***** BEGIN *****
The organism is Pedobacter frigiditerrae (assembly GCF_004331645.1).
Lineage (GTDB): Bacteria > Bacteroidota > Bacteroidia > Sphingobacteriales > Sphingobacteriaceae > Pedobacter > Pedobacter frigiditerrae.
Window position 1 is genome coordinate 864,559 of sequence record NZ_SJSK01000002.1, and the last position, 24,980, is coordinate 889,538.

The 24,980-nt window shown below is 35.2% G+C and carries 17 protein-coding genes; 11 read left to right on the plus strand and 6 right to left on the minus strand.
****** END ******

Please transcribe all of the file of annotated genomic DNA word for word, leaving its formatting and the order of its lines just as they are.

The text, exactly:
The organism is Pedobacter frigiditerrae (assembly GCF_004331645.1).
Lineage (GTDB): Bacteria > Bacteroidota > Bacteroidia > Sphingobacteriales > Sphingobacteriaceae > Pedobacter > Pedobacter frigiditerrae.
Window position 1 is genome coordinate 864,559 of sequence record NZ_SJSK01000002.1, and the last position, 24,980, is coordinate 889,538.

The 24,980-nt window shown below is 35.2% G+C and carries 17 protein-coding genes; 11 read left to right on the plus strand and 6 right to left on the minus strand.